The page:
The taps and such came in this week, and we're still making decisions on the wood. However that hasn't stopped me from unpacking everything and checking out what we've got to work with in the mean time. Enjoy these pics from an evening reveling in the anticipation of work and victory yet to be!

Brewmaster Pete pours the primary pistachio porter - carbed up and ready to roll

Our chest freezer - 7 cu. ft. Should be enough for 5 kegs once we get the collar on

Ranco Two-Stage Temperature control

Myriad parts - Perlick 525SS faucets, faucet wrench, shanks, gas manifold, tubing (both 3/16" & 5/16")

The perfect pour - the porter's looking fine and tasting smooth

Do you like luxury?

Finally set the regulator to be read from within the freezer.

Lots to be going on with here, and lots to be explained. I'm planning on having my camera handy during the build that I might expound upon each step, its virtues, vices and place in the brewing cosmos. Goodnight for now, and cheers to a future of quality brews served right. For in that deep of keg, what beers may come....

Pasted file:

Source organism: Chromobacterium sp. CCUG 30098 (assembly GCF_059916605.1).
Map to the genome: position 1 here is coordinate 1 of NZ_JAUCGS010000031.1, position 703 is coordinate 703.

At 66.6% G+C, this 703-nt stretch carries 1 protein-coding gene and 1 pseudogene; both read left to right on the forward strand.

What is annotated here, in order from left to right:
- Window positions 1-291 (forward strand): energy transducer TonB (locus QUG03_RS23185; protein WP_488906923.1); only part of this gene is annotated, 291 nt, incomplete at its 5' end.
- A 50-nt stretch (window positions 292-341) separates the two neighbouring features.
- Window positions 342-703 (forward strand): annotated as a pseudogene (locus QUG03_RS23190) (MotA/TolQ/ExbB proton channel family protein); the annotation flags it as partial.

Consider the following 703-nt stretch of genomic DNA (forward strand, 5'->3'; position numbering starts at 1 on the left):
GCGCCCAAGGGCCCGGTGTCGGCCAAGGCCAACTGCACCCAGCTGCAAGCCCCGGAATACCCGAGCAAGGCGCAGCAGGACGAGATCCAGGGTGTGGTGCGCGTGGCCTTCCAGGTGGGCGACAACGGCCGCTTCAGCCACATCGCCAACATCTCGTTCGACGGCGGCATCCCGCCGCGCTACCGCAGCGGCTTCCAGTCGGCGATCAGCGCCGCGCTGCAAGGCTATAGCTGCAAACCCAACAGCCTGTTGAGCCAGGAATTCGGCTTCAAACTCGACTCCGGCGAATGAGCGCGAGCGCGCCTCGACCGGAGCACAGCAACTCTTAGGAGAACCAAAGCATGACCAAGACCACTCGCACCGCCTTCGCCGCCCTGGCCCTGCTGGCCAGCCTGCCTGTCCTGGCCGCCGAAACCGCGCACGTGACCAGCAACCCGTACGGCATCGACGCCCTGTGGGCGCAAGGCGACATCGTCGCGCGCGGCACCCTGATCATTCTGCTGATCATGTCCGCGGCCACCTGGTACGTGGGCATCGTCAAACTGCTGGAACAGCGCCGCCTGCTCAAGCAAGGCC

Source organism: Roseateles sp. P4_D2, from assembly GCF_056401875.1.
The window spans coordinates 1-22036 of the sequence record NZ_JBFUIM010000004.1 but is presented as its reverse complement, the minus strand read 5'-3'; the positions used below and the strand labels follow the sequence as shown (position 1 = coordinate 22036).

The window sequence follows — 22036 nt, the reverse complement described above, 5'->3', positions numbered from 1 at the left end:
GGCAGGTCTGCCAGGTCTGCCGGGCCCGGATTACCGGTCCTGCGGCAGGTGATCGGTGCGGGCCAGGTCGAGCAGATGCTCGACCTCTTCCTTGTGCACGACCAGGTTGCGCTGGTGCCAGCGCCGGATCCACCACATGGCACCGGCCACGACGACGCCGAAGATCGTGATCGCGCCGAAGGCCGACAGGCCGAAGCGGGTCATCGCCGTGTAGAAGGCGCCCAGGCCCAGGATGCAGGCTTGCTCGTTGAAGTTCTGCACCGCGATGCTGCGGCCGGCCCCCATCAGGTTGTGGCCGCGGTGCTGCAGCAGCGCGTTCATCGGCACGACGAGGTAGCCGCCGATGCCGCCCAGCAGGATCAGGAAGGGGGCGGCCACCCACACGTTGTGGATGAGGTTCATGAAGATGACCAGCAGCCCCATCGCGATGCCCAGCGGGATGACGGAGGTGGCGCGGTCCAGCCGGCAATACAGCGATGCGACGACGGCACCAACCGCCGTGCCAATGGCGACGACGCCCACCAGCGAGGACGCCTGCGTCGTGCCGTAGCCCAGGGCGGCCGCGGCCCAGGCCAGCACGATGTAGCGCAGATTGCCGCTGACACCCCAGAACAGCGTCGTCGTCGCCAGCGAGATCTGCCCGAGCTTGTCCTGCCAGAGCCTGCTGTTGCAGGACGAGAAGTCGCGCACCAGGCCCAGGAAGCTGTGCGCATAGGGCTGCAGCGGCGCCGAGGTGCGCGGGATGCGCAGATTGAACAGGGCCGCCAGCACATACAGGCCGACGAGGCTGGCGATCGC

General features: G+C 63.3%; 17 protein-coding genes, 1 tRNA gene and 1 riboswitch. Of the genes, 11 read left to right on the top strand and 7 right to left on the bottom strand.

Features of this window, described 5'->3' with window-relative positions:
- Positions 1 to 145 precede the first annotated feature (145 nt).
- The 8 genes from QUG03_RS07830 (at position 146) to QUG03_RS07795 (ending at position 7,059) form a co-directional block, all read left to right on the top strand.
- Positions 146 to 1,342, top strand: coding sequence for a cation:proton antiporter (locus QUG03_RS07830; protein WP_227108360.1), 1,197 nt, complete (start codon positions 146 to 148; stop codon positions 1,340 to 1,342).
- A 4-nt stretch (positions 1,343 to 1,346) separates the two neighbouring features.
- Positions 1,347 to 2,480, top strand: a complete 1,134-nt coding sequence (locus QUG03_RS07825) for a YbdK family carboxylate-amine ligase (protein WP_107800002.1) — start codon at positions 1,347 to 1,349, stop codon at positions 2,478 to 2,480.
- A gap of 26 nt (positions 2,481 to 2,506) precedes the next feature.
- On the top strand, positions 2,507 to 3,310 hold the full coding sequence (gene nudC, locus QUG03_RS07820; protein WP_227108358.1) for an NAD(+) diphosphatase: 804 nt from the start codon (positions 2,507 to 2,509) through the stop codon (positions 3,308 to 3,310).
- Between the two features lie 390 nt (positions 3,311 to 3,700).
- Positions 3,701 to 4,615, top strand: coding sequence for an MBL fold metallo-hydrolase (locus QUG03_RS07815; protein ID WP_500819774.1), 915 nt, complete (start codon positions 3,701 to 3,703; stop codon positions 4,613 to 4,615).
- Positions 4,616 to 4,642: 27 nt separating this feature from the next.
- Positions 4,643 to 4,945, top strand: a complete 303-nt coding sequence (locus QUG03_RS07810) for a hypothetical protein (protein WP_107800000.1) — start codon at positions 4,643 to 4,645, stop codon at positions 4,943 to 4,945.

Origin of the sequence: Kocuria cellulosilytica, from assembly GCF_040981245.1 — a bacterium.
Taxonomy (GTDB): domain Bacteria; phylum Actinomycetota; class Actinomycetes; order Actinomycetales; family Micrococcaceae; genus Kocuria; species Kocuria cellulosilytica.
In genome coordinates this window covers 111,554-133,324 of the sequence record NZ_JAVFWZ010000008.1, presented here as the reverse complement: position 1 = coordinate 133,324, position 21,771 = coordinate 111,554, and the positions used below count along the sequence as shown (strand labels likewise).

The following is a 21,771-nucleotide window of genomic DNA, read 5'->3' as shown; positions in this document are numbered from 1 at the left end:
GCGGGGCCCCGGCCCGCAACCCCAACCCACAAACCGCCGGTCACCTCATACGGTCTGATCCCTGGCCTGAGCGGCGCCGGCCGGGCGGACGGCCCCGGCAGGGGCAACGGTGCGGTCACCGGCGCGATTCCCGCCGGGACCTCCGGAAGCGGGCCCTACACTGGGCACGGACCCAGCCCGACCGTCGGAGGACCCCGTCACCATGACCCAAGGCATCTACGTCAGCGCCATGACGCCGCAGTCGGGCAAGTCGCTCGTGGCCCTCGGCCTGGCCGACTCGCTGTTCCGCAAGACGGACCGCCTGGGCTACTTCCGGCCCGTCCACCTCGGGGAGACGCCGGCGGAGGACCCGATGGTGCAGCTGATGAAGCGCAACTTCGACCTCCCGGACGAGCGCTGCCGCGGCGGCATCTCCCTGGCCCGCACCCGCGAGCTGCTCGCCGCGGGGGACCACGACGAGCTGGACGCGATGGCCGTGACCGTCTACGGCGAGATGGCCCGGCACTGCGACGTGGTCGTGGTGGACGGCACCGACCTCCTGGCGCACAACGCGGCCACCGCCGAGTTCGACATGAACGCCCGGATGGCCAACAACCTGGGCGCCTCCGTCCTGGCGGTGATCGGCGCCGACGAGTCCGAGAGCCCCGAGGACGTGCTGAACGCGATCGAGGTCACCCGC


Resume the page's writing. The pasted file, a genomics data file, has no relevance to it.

Tuesday, March 12, 2013

The Pistachio Diaries

Hey you pistachios! Get in my beer!

Over a month since brew day and the Pistachio Porter is finally taking shape. With somewhere in the region of a 9.5 gallon yield we decided we'd do a little experiment by splitting this batch over two kegs and conditioning each with a different amount of pistachio extract.  One has 27.5ml and the other 23.7ml (the latter calculated proportionally to the original mix and the first as a 'bumping up' experiment). Part of the fun was had via administering the pistachio extract into the bottom of the kegs using an infant medicine syringe.

Whilst we were at the brew house (wink, wink) last weekend having exciting adventures we decided to give these both a try, even though it had been less than a week. Initially we poured off the first few ounces into a jug, assuming a mess of sediment would come out. Happily it was pouring clean right from the get go (this has oft been my experience with darker beers). It was under-carbed but we had been carbonating at serving pressure to get a nice even distribution so it had only been at 7psi for 5 days. But there was potential in the body and already a decent mouthfeel.